Jun 25, 2021 - Economy

Video games aren't past their problematic depictions of Muslims

Image: Eric Switzer

A recent crash course in “extreme military counter-terrorism training” as part of a promotional event for a video game is sparking conversation about how the industry dehumanizes and glorifies violence against Middle Easterners.

Why it matters: The game industry's depiction of characters of Middle Eastern descent is one-sided, often portraying them as terrorists and faceless enemy fodder.

Driving the news: TheGamer's Eric Switzer wrote about how he and a mix of writers and YouTubers attended an event for "Sniper Ghost Warrior Contracts 2."

  • Switzer describes the facility, which flies a "Trump 2024: The Revenge Tour" flag on its main building, as depicting "the Middle-East as we’re often shown it via Western media — a gross, twisted doppelganger that doesn't actually represent life in that part of the world at all."
  • Decorations included a pile of rotting meat set up next to a decaying pig head.

At the end of the event, Switzer and the others ran through a combat scenario against actors dressed in white robes and keffiyehs.

  • They were then asked to pose for a photo "in a row facing the role-players with their fists raised in anger, while the role-players are instructed to put their hands in the air and ululate like a jihadist."

Switzer told Axios that ultimately he decided to write about the June 5 event because he felt he had "been tricked into thinking it was normal because everyone around me was acting like it was normal."

  • "We can't continue to foster anti-Islamic attitudes in this country, or in video games," he said.

What they're saying: Developer CI Games issued an apology on Twitter, claiming it intended to "replicate how real US Navy Seals train, featuring standard military procedures and techniques" and give press "a real-life taste of what it would be like to be Raven," the game's main character.

  • "We had asked the events company to change the outfits of the enemies in order to match those that are represented in the game, which are specifically designed to avoid any direct or indirect cultural representations," the developer said.
  • "We were informed that in order to preserve the authenticity of their training event, this request was declined."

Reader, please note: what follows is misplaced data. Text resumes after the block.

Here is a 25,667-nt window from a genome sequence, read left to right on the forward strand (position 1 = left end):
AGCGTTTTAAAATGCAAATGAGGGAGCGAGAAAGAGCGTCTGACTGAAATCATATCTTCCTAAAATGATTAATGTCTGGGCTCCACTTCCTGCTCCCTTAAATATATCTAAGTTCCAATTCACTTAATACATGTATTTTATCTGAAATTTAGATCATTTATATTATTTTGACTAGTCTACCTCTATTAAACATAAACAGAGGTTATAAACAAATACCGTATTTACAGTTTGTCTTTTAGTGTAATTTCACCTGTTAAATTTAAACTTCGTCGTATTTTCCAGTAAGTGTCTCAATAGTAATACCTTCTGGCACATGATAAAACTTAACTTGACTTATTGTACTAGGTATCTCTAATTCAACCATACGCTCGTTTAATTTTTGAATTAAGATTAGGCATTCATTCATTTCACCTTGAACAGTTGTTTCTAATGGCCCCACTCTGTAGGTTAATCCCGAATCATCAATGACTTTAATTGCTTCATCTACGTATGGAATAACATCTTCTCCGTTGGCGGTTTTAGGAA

Prolific developer Rami Ismail, an outspoken advocate on topics like representation, told Axios that events like "Sniper Ghost Warrior Contracts 2" speak to "the incredible normalcy of demonizing Arabs and Muslims in Western media and popular culture."

  • "Our cultures and lands are often just playgrounds for destruction and vehicles for Western heroism in media, and it affects the real-life sympathy and empathy people in the most powerful countries on Earth can feel towards the never-ending destruction real-life conflict wreaks on us," Ismail said.
  • "It's genuinely scary to think that it is so normal to shoot people that look like me that it is both a common game trope and a theme park attraction you can apparently pay your PR company for, to be honest."

Flashback: Developers of games like "Six Days in Fallujah," a shooter set during the Iraq War in 2004, have danced around how their their games portray violence against non-American citizens.

  • Developer Highwire games initially said that its game — which was dropped by publisher Konami in 2009 after widespread backlash — "was not trying to make a political commentary," before admitting politics were "inseparable" from its story.
  • In a report from IGN's Rebekah Valentine, developers and figures across the game industry criticized games’ handling of Arabs. "Post-9/11, it became really clear to me that there was a trend of dehumanizing Arabs in media," one developer said. "You never actually realize it's you that they mean because they're such ridiculous caricatures that look nothing like you."
  • Reflecting on both "Six Days in Fallujah" and CI's recent debacle, Ismail said that "the way media portrays Arabs and Muslims exactly the way this event did is a large part of why we see it as 'normal' and 'just the way things are' — instead of what it is: an atrocity against innocent people, families, and children."

Go deeper: The need for diversity in video game character creators

Go deeper